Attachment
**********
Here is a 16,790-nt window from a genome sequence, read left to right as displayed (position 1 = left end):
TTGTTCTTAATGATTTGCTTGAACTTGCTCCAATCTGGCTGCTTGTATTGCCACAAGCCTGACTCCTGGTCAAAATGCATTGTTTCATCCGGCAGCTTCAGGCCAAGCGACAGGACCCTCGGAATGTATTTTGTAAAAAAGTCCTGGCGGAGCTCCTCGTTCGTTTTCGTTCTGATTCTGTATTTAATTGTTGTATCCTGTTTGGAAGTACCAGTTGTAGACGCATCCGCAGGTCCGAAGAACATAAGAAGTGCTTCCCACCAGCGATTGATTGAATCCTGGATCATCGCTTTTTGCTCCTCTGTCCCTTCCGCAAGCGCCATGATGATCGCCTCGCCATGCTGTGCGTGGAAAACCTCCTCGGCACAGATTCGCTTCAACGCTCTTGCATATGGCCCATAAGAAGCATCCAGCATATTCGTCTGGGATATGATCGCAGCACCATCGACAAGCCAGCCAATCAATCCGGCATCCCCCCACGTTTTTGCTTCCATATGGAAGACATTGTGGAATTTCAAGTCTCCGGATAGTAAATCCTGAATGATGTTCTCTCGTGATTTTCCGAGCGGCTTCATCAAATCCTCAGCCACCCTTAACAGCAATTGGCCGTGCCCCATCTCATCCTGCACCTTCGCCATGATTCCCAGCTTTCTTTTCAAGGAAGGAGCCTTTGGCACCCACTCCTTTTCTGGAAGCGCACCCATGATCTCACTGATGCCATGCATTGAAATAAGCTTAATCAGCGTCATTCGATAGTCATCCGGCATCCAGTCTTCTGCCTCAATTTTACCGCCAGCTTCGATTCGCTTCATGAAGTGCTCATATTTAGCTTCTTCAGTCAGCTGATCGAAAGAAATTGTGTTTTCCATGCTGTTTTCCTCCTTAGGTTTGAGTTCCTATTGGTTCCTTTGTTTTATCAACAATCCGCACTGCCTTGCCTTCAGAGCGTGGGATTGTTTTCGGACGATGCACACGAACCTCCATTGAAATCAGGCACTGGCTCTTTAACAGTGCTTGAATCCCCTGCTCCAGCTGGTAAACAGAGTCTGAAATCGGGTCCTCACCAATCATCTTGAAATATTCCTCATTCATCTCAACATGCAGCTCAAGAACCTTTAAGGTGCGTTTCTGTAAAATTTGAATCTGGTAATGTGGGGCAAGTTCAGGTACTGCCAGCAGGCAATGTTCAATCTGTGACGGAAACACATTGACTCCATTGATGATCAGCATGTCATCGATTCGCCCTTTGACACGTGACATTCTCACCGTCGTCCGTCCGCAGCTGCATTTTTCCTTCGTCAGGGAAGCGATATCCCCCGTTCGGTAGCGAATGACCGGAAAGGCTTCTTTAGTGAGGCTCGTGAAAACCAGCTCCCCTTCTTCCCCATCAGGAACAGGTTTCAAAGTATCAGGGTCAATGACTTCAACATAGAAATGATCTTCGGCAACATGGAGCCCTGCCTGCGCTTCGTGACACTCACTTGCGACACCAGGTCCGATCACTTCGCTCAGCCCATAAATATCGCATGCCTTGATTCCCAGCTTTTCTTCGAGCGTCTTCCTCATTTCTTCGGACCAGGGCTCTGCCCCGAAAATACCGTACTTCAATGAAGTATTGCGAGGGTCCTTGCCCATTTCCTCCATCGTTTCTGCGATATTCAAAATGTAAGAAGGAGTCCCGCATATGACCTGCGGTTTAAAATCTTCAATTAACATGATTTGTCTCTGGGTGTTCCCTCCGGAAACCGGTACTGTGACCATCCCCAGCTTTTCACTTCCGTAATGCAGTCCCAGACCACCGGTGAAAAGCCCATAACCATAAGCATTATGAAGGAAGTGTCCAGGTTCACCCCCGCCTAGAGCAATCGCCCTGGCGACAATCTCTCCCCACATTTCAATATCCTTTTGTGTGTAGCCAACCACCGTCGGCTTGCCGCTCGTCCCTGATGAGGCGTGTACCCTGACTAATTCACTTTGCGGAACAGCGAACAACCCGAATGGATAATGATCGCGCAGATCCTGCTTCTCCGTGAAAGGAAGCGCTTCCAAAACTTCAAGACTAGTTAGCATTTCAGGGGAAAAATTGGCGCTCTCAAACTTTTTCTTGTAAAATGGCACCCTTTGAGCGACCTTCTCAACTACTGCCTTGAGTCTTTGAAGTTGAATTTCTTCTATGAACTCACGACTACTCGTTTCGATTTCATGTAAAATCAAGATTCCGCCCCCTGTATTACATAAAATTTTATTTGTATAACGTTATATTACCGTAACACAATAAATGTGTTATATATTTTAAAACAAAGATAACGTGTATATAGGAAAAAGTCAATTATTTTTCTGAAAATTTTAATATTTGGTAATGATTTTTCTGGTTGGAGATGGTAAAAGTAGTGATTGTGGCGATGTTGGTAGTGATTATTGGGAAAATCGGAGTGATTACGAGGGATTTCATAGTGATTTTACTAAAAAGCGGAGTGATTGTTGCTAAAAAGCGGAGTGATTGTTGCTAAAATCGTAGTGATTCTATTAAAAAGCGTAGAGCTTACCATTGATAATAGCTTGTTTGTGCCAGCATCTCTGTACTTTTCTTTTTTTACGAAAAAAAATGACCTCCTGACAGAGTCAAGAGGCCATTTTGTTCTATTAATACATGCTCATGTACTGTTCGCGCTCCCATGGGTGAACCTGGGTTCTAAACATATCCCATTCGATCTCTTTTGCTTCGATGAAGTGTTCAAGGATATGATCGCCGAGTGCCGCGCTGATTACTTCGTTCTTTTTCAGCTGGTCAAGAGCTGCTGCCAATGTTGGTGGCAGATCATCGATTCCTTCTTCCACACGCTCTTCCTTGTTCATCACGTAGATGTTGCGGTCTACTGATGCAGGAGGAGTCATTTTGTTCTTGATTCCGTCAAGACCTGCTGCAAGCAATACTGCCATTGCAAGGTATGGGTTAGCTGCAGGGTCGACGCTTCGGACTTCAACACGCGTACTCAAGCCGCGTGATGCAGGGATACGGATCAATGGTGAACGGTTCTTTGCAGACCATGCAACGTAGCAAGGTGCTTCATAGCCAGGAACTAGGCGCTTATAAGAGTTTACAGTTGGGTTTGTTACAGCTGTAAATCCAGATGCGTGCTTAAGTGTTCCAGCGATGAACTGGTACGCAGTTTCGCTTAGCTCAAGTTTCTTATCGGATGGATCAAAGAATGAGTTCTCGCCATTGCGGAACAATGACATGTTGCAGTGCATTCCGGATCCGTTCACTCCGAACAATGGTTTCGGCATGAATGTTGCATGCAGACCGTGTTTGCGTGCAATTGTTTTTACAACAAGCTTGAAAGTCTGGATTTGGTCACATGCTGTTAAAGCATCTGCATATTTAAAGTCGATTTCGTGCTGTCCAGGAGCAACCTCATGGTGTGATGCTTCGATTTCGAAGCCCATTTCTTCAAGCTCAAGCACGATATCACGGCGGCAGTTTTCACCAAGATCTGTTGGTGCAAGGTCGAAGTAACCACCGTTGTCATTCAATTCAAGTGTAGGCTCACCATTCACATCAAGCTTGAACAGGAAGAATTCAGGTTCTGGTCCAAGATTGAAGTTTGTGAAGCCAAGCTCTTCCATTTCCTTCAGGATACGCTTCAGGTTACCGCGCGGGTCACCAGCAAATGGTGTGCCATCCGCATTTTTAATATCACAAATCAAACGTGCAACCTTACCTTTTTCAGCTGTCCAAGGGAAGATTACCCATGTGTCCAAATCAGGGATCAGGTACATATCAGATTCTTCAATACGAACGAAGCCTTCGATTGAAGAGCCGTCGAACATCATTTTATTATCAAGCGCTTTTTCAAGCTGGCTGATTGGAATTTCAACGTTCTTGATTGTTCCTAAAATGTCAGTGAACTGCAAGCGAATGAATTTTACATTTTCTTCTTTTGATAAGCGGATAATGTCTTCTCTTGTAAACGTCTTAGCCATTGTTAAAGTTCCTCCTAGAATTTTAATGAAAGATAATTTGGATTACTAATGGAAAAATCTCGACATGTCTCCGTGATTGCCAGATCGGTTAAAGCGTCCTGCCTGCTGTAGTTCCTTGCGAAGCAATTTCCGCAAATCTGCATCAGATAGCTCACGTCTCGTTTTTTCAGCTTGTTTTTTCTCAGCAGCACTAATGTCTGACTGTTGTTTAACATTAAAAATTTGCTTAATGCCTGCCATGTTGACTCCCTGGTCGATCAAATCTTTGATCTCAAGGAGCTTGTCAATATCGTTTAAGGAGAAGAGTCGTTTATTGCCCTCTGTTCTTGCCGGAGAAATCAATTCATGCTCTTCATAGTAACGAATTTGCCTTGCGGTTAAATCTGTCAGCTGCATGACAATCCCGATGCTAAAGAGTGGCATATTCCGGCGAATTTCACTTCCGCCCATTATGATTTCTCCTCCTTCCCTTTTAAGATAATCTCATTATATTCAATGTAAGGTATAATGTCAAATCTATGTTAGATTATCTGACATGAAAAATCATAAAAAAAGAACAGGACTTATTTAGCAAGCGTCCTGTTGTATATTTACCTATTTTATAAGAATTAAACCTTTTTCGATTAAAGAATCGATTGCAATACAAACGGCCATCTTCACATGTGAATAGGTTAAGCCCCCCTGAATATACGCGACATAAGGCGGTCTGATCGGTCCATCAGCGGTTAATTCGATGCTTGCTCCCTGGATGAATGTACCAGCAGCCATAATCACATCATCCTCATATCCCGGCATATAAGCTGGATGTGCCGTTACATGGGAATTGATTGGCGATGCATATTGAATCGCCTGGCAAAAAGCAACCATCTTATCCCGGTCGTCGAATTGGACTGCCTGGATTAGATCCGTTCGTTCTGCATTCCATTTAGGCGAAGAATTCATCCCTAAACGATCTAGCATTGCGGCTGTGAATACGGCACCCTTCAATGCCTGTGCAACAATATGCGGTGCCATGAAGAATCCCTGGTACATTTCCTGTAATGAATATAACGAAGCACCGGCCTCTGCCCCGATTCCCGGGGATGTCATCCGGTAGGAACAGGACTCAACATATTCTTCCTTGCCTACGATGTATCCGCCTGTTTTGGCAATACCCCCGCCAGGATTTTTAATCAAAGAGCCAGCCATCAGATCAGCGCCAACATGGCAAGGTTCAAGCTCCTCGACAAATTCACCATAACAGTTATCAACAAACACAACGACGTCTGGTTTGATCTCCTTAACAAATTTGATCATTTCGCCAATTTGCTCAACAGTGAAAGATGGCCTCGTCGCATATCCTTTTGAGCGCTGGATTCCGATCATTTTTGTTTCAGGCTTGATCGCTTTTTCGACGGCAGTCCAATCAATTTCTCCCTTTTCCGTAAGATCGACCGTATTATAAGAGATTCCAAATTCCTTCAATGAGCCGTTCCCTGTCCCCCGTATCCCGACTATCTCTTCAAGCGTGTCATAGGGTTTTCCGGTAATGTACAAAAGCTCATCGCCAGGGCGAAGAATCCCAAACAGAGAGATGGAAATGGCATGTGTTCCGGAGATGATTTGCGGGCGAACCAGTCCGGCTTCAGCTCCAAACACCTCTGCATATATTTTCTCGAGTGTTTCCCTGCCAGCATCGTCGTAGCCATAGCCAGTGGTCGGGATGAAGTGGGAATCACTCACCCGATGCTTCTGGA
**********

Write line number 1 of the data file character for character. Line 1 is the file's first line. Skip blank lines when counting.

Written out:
Here is a 16,790-nt window from a genome sequence, read left to right as displayed (position 1 = left end):